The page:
Thank you. This is good for me.

It wasn’t humiliating or as bad as I thought. It did produce the desired results and after about an hour I felt pretty amazing. And I get to do it all over again tomorrow! (There’s sarcasm in that exclamation point.)

Most of us are walking around lighter and glowy as we meet for dinner. It is a free night, and a movie on Netflix has been cued up for us. It is not by accident that we are going to watch What the Health. It’s food education after all. The movie is clearly shewed toward Veganism with all the right doctors and statistics. But it offers a lot of useful information. We wince and oh my god at all the right places and vow to become vegans, at least until we leave here. After the movie we engage in a lively discourse about what we have just watched. We offer our opinions as well as debate certain facts. We listen to each other and agree or disagree kindly. All movies should be viewed this way, with a group of people who are like-minded but may have differing opinions. This art of conversation seems to have been swept away with the tides of civility not so long ago.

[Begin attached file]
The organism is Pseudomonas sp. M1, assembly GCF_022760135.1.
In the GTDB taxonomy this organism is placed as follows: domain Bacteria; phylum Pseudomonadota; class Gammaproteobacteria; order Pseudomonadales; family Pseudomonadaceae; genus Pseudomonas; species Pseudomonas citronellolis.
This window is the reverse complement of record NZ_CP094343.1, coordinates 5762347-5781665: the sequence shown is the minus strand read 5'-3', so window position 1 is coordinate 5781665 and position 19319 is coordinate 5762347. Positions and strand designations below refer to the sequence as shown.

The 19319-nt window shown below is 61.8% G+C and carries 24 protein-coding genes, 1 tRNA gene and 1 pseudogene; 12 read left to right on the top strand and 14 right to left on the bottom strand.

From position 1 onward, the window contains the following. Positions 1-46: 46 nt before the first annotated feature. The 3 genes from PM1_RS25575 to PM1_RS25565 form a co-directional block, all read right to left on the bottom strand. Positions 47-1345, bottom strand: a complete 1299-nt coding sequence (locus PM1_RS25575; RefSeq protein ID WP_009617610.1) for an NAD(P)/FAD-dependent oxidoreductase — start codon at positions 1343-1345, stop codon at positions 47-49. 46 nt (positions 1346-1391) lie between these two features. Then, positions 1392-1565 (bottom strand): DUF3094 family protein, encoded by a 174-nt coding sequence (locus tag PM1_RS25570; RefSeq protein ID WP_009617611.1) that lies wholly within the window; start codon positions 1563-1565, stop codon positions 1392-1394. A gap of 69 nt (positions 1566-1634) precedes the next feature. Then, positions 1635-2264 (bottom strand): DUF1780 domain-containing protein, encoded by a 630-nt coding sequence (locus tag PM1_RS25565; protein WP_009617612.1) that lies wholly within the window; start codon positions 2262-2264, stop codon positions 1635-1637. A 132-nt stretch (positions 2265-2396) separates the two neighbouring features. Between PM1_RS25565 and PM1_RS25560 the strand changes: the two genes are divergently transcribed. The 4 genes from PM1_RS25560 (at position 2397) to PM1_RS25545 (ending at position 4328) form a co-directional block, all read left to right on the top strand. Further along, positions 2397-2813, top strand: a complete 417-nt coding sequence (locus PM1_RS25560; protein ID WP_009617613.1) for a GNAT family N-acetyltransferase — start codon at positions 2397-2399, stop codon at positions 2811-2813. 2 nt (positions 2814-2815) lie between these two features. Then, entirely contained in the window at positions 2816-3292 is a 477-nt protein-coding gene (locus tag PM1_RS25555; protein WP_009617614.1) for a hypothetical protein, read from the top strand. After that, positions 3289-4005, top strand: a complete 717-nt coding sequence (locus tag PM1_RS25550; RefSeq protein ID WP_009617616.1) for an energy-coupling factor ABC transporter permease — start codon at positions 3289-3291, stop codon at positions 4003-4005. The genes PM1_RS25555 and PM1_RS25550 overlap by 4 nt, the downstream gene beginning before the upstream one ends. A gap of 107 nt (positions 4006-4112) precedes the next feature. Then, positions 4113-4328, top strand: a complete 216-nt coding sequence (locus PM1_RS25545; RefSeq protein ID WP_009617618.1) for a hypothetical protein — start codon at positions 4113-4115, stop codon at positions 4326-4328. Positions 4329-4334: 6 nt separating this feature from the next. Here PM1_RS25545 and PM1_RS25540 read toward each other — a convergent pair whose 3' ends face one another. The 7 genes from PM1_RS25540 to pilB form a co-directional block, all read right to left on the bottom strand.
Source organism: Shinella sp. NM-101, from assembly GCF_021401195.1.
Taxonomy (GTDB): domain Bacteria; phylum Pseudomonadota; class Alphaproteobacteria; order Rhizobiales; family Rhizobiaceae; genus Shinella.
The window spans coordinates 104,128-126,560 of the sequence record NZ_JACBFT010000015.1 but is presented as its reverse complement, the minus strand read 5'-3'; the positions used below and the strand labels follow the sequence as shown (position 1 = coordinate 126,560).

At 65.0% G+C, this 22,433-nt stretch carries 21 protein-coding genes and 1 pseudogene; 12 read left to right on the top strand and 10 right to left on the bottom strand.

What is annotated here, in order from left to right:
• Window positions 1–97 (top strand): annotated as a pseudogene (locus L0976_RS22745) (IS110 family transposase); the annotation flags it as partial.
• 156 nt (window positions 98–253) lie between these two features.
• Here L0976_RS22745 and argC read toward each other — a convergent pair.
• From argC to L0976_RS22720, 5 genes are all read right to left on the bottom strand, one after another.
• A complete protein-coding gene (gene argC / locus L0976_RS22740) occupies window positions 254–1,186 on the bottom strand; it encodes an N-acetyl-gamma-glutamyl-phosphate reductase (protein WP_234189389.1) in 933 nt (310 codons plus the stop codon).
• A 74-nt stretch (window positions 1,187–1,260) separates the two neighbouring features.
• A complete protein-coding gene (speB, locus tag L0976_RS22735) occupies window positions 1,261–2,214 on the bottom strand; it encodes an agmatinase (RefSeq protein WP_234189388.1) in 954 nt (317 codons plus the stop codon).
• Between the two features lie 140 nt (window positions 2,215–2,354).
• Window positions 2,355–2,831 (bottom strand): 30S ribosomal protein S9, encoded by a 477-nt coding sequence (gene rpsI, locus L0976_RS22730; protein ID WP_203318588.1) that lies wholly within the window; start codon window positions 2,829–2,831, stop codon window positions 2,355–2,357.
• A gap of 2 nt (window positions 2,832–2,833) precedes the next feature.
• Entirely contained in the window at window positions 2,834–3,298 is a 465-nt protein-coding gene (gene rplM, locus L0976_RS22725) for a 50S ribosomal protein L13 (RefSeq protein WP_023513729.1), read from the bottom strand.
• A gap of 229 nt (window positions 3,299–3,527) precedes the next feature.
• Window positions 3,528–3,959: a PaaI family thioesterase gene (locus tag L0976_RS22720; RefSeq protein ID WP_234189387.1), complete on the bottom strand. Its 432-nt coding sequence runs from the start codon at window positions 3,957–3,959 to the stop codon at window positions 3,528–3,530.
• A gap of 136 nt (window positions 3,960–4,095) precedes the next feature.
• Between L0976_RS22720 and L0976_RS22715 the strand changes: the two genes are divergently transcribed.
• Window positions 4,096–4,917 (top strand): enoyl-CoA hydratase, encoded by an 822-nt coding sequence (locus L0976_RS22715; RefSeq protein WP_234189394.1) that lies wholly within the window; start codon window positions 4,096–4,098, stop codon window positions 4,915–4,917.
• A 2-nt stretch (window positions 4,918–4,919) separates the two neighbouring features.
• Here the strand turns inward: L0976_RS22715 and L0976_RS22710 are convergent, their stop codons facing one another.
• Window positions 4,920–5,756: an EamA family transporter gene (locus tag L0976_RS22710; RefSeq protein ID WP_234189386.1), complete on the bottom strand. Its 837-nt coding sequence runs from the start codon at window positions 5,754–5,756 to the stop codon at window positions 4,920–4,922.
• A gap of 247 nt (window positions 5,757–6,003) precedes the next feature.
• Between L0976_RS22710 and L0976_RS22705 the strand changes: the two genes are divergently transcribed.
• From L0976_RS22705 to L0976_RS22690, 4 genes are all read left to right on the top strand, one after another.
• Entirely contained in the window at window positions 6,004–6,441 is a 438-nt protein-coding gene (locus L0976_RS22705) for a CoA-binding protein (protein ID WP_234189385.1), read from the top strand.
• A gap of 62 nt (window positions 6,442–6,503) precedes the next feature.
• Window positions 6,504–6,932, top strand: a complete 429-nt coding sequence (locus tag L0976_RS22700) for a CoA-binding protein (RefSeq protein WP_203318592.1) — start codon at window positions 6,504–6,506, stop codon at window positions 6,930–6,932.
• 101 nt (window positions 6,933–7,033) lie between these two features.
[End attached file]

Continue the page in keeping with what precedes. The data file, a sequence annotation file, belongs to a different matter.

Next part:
I head to bed with the stories of the three people in the movie that went from death’s door to glowing health in just two weeks, the pleasant feeling of being empty and a text from home that the kitty I’m fostering is a monster.

This should make for some interesting dreams.

Impure

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It has been a week since I completed an 8-day detox. This was not a stay-at-home and mix some lemon and apple cider vinegar cleanse type of thing, this was a go to a place get lulled into relaxation by the beautiful surroundings then get beaten up by treatments kinda deal.

I may be a tad bit dramatic here.

What I did is called panchakarma. It is an Ayurvedic detoxification process. Ayurveda is the sister science to yoga – they kind of grew up together – which focuses on food, the physical body and its relationship to nature. Yoga, is the spiritual practice that is its companion.

You may be confused by that last sentence as yoga certainly seems like a physical exercise and in part it is, but that is just one small aspect of the philosophy. But we’ll get into that at another time.

Panchakarma translates to: pancha = five, karma = actions. There are five actions taken to help the body detoxify, but the actual detoxification is three weeks long (or forever). Here are the cliff notes:

Week One: The week before attending panchakarma I met with the doctor. Based on his assessment of my overall health he prescribed medicated ghee (an organic clarified butter with helpful herbs for my constitution), a powder to mix into hot water and drink before meals, and castor oil to drink at night. For 7 days.